1901 Yukon Nuggets
The first mayor, of the newly incorporated city of Skagway, was a Canadian. John Hislop was born in Galt, Ontario, and graduated from McGill University in Montreal as a civil engineer. At one time he taught highschool in Galt.
In April of 1898, Hislop found himself in Skagway, working as an assistant to the White Pass Railway construction engineer, Erastus Hawkins.
Both were there to determine if a railway could be built through the White Pass. When it was decided the railway could be built, Michael Heney became Superintendent of Construction while it was up to Hislop to survey the very treacherous route.
The railroad connected Carcross and Whitehorse in June 1900, and the entire line was completed on July 29, 1900, with a golden spike celebration at Carcross.
By then, Skagway had become the first incorporated city in Alaska, beating out Juneau by one day. The vote for incorporation and the civic election were both held on June 28, 1900 at the "City Hall," a cabin on 5th Avenue. More than twenty residents ran for seven city council seats and the elected council then selected John Hislop, chief surveyor of the White Pass and Yukon Route, as its first mayor.
Hislop was a landed immigrant, born and raised in Canada, but he had worked on American railroads before coming north to help build the White Pass. The local newspaper was enthusiastic.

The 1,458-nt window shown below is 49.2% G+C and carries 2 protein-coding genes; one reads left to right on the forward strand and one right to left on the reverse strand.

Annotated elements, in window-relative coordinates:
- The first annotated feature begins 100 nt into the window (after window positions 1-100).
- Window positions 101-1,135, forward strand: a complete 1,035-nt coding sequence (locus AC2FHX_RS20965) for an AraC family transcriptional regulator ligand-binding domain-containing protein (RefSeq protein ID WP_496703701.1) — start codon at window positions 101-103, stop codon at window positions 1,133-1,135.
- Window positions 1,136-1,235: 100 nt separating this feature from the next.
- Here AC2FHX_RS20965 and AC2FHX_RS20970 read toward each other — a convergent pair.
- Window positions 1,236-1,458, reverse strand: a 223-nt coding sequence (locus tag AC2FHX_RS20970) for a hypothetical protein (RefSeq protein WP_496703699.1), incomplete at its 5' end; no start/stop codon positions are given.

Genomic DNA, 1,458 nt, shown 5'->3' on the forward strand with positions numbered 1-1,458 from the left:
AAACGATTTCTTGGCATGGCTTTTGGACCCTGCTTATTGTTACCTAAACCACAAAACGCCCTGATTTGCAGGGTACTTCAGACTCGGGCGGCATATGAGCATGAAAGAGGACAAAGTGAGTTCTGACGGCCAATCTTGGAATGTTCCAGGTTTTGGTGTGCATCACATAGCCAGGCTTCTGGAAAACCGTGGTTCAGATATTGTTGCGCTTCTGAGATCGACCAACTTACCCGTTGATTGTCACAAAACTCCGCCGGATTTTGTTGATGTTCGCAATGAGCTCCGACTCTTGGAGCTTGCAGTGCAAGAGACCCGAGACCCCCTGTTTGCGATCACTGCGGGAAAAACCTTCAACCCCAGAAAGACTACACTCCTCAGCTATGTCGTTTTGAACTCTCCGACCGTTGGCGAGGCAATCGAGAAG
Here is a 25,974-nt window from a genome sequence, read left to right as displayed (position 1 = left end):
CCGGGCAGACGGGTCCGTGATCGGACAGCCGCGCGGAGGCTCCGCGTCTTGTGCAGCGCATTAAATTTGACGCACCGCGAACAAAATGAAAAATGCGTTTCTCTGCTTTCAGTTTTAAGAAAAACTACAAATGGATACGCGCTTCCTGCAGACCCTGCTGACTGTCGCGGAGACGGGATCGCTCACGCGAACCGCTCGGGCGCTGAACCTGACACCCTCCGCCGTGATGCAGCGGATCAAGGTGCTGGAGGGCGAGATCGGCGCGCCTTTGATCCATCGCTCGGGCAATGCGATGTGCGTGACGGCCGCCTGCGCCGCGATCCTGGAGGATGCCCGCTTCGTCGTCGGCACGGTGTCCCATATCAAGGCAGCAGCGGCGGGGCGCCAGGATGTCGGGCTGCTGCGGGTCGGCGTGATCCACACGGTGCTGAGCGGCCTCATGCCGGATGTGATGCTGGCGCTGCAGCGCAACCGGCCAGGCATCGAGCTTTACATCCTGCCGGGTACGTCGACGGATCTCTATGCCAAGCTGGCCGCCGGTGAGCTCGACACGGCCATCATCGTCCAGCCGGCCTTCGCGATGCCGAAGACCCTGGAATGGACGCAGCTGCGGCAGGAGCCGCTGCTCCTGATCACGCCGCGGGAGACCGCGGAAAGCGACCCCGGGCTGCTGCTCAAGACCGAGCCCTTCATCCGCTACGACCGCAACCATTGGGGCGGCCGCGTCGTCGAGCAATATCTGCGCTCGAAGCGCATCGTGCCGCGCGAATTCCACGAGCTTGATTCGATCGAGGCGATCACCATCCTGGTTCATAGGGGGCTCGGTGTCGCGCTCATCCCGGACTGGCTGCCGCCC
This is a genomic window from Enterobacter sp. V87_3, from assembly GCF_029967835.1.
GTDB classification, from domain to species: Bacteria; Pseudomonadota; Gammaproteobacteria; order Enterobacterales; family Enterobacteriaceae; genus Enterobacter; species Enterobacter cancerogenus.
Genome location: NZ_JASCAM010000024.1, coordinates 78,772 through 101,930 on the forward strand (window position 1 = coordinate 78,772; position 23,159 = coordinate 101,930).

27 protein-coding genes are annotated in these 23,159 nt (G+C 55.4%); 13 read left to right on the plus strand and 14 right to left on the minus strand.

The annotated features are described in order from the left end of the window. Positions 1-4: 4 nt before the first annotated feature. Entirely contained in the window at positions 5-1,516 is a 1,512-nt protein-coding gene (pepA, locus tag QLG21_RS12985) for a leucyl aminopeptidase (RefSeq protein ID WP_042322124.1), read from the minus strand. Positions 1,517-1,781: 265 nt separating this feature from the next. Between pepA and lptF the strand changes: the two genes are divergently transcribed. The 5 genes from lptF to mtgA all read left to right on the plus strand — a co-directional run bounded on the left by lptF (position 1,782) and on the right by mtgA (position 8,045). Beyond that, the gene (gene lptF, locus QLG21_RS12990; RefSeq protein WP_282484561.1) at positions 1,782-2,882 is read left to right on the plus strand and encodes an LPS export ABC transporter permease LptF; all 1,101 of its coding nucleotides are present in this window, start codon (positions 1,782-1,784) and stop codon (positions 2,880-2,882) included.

"The ability that a liberal education and a wide experience of men and large affairs gives to a man eminently fit Mr. Hislop for a wider and more important field of duty, but he accepted the call of the citizens of Skagway to be the president and lent a modest dignity to the position."
With the railway now running and Skagway in good hands of elected officials, Hislop requested a year’s leave of absence from the White Pass. He had toiled long and hard in the mountains and saw the most difficult engineering job through to completion. He also helped Skagway convert from a lawless outpost to a tame town.
In December 1900, he left Skagway, bound for Chicago, to marry his fiancé Mary Young on January 1st, 1901. A month later, Hislop left the home of his brother-in-law to attend a business meeting in downtown Chicago.
He arrived at the Rock Island Line railway station just as the train was pulling out. As he ran forward to catch a coach handrail, his coat caught on a protruding trestle beam. He was yanked from the train and flung under the wheels. John Hislop who had survived the most difficult railway construction project in the mountains of the White Pass, was dead. He was 45.
A CKRW Yukon Nugget by Les McLaughlin.